All text copyright  Eitan Grunwald.  All photographs copyright  Eitan or Ron Grunwald  except photographs by others are copyright per photo credits.  All rights reserved.  Terms
MEXICO/CALIFORNIA
May 2016
 2 of 5
MEXICO/CALIFORNIA
May 2016
 2 of 5
Heading east we pass through miles of a massive rock garden, as if carefully designed by a landscape architect.   Here and there lizards are scattered among the boulders. Soon the terrain becomes bleached and barren.   It’s this diversity of topography that makes Baja so distinctive ― it seems that every few hours we’re in a different desert. We descend to the Sea of Cortez and arrive at a fishing village where we’ll be spending the night. Kevin, who is a most friendly and engaging sort of fellow, pulls off a culinary coup for our hungry little group.  First, he strikes up an enthusiastic conversation with a sports fisherman, which results in pounds of yellow-tail being handed to Kevin.  Then he gets the cook at our motel to prepare the fresh-caught fish for us.  We’re expecting something plain, but instead we are served the most delicious fish tacos, and in vast quantities (I estimate two to three thousand).  Finally, the bill comes, and it’s ridiculously small (we make up for it in tips).   A truly memorable meal, and the best non-herping highlight of the trip. That night Ron and I hike a canyon, but if there are snakes, we don’t find them.  Don and Kevin are cruising the roads, not doing much better, but at least they come up with something for their efforts, and it’s a lifer for me and Ron. So far we’ve been traveling on highways, narrow strips of pavement with no shoulders, often bordered by drop- offs just inches from the edge.  No place to pull off, and no room to move over when passing trucks drift from their lane.  So it’s a relief when we set out the next day on a dirt road which we have almost to ourselves.   Don and Kevin speed ahead, like drivers in the Baja 1000 (appropriate, since we’re actually on the route of that race).  Ron and I trail behind, like drivers in the Active Adult 55+ (appropriate, since we’re definitely on the route of that race). Once more the landscape changes, this time becoming creosote flats and cactus.     Occasionally border guard lizards stop us and ask for ID (wait, I might be confused about that).      Over a rise and around a bend the coast comes into view again, so we make a side trip to explore a cove and wander the beach.        By the dunes we discover Zebra-tails.  Till now I’ve seen this species only in washes far from the sea; it’s a little strange finding them practically on the shoreline. We continue towards the ranch that will be our home for the next few days.  Along the way the desert transitions again, first to a forest of cactus and flowering shrubs . . .     . . . then a desolate volcanic field . . .        . . . ending in a combination of the two as we reach our destination.   We settle in for a brief siesta, scarf down some dinner, then head back out to cruise for cows.   Did I say cows?  I meant to say snakes.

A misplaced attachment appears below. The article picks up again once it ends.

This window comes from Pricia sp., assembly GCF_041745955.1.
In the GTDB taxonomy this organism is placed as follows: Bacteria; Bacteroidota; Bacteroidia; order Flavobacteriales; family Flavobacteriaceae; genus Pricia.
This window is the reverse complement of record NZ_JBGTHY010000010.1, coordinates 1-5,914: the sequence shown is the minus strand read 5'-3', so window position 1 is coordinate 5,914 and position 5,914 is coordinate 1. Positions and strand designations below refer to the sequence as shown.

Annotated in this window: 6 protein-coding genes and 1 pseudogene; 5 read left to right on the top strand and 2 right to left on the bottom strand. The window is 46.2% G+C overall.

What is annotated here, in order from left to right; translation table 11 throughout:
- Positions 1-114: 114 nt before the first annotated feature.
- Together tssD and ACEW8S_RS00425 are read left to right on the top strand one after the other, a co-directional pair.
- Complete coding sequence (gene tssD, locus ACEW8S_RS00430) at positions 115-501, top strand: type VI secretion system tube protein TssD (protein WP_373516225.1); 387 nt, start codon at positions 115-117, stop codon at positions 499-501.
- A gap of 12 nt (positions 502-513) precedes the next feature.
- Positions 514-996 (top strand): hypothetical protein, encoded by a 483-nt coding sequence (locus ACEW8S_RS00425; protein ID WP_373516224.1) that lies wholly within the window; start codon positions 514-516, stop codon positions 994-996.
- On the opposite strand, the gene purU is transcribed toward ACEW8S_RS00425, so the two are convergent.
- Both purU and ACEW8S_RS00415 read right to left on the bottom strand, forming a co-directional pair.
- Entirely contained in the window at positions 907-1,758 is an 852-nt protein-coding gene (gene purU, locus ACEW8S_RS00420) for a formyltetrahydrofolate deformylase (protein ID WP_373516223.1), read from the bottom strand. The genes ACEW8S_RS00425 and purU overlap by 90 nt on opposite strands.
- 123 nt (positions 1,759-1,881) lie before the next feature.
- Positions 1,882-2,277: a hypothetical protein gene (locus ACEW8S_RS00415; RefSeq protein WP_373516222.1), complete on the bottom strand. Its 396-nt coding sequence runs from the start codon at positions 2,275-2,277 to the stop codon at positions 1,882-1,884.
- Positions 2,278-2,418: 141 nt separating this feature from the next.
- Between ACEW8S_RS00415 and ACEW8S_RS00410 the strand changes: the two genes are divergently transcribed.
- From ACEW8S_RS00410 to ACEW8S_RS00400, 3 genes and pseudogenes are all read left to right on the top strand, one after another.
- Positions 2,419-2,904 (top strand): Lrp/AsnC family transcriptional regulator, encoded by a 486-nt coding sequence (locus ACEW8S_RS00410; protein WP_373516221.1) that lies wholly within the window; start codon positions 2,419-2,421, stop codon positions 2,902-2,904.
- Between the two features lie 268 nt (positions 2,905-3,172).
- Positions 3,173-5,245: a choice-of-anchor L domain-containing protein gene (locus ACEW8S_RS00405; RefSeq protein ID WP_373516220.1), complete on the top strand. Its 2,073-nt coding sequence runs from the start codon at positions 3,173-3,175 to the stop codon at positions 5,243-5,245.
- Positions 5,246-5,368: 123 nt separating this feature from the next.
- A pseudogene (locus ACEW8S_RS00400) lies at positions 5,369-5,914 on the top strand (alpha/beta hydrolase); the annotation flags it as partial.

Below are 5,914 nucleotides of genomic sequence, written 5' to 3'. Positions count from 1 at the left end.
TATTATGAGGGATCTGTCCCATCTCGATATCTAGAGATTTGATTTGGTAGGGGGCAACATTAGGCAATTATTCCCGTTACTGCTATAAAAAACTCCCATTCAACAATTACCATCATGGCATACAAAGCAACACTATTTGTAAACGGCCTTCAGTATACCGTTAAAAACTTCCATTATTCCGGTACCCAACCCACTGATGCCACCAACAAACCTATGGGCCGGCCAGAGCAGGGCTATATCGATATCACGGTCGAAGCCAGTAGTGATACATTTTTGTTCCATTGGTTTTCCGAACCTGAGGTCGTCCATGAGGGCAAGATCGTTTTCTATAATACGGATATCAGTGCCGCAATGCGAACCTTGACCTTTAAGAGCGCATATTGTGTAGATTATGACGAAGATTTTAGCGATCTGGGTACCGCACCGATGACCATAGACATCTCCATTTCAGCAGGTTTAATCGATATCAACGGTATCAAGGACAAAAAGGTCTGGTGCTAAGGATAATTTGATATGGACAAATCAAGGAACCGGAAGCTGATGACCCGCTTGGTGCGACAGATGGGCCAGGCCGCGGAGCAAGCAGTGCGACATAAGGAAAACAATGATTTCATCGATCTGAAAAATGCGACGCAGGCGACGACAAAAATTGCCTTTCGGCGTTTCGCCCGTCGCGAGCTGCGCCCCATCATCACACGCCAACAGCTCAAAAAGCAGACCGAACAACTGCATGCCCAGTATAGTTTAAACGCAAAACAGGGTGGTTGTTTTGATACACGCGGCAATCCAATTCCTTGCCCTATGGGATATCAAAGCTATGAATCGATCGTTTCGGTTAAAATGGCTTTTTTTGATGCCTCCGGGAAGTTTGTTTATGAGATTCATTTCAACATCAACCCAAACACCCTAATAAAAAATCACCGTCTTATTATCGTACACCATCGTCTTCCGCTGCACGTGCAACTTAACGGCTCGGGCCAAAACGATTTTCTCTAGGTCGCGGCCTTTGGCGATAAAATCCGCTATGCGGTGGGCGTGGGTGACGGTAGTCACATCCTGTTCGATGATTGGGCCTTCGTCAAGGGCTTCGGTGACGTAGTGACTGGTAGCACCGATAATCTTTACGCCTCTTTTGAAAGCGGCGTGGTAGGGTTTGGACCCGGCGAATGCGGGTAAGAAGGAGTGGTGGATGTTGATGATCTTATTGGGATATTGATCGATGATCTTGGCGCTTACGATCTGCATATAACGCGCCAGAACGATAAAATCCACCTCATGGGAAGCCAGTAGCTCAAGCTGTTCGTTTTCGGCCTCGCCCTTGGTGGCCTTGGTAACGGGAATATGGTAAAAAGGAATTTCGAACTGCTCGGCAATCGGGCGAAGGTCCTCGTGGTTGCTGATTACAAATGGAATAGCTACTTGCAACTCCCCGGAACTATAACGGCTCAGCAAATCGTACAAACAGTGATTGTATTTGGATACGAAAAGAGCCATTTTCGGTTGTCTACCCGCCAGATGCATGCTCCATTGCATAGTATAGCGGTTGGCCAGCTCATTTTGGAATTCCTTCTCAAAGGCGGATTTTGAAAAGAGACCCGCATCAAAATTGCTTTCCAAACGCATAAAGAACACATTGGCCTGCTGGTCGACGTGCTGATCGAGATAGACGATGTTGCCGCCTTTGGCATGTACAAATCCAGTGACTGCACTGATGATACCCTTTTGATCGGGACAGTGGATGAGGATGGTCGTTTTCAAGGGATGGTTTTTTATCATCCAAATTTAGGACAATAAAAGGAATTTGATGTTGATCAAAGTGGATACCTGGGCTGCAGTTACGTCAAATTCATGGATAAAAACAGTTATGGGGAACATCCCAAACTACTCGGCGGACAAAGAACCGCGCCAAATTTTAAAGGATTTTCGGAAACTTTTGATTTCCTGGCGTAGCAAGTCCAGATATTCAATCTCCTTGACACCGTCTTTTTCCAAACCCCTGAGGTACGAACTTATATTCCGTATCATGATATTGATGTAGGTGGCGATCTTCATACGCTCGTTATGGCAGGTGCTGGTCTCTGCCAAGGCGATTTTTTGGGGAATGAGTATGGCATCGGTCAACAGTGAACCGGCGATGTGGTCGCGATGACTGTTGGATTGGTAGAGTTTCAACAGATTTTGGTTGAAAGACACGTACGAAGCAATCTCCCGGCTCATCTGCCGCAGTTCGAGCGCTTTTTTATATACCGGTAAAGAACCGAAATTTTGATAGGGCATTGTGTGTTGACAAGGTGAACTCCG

Baja California Brush Lizard Urosaurus nigricaudus
Baja California Collared Lizard Crotaphytus vestigium
Spotted Leaf-nosed Snake Phyllorhynchus decurtatus
Desert Iguana Dipsosaurus dorsalis
Western Zebra-tailed Lizard Callisaurus draconoides rhodostictus